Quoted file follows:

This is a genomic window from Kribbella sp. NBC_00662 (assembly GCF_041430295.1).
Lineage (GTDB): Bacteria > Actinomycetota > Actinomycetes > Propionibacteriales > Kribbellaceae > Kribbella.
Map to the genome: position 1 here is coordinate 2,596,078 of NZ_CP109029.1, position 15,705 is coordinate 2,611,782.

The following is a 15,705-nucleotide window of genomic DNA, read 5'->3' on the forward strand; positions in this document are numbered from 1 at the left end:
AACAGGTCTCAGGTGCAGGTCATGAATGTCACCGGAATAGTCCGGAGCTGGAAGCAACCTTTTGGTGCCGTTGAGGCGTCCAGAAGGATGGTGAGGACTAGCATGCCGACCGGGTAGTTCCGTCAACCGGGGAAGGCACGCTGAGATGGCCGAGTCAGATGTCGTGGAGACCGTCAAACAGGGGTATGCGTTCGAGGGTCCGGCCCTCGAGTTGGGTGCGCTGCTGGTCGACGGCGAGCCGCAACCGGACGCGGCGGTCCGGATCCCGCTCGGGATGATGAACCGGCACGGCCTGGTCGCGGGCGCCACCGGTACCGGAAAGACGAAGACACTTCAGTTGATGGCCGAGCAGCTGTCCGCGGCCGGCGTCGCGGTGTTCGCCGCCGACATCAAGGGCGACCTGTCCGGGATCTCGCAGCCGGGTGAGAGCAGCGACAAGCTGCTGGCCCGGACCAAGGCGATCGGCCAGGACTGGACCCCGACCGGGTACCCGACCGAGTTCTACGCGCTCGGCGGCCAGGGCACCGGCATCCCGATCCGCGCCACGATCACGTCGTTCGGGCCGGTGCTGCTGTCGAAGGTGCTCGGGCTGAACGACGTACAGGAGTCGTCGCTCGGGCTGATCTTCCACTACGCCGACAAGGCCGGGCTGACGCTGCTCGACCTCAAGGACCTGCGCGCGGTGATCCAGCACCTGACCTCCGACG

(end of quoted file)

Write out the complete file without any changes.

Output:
This is a genomic window from Kribbella sp. NBC_00662 (assembly GCF_041430295.1).
Lineage (GTDB): Bacteria > Actinomycetota > Actinomycetes > Propionibacteriales > Kribbellaceae > Kribbella.
Map to the genome: position 1 here is coordinate 2,596,078 of NZ_CP109029.1, position 15,705 is coordinate 2,611,782.

The following is a 15,705-nucleotide window of genomic DNA, read 5'->3' on the forward strand; positions in this document are numbered from 1 at the left end:
AACAGGTCTCAGGTGCAGGTCATGAATGTCACCGGAATAGTCCGGAGCTGGAAGCAACCTTTTGGTGCCGTTGAGGCGTCCAGAAGGATGGTGAGGACTAGCATGCCGACCGGGTAGTTCCGTCAACCGGGGAAGGCACGCTGAGATGGCCGAGTCAGATGTCGTGGAGACCGTCAAACAGGGGTATGCGTTCGAGGGTCCGGCCCTCGAGTTGGGTGCGCTGCTGGTCGACGGCGAGCCGCAACCGGACGCGGCGGTCCGGATCCCGCTCGGGATGATGAACCGGCACGGCCTGGTCGCGGGCGCCACCGGTACCGGAAAGACGAAGACACTTCAGTTGATGGCCGAGCAGCTGTCCGCGGCCGGCGTCGCGGTGTTCGCCGCCGACATCAAGGGCGACCTGTCCGGGATCTCGCAGCCGGGTGAGAGCAGCGACAAGCTGCTGGCCCGGACCAAGGCGATCGGCCAGGACTGGACCCCGACCGGGTACCCGACCGAGTTCTACGCGCTCGGCGGCCAGGGCACCGGCATCCCGATCCGCGCCACGATCACGTCGTTCGGGCCGGTGCTGCTGTCGAAGGTGCTCGGGCTGAACGACGTACAGGAGTCGTCGCTCGGGCTGATCTTCCACTACGCCGACAAGGCCGGGCTGACGCTGCTCGACCTCAAGGACCTGCGCGCGGTGATCCAGCACCTGACCTCCGACG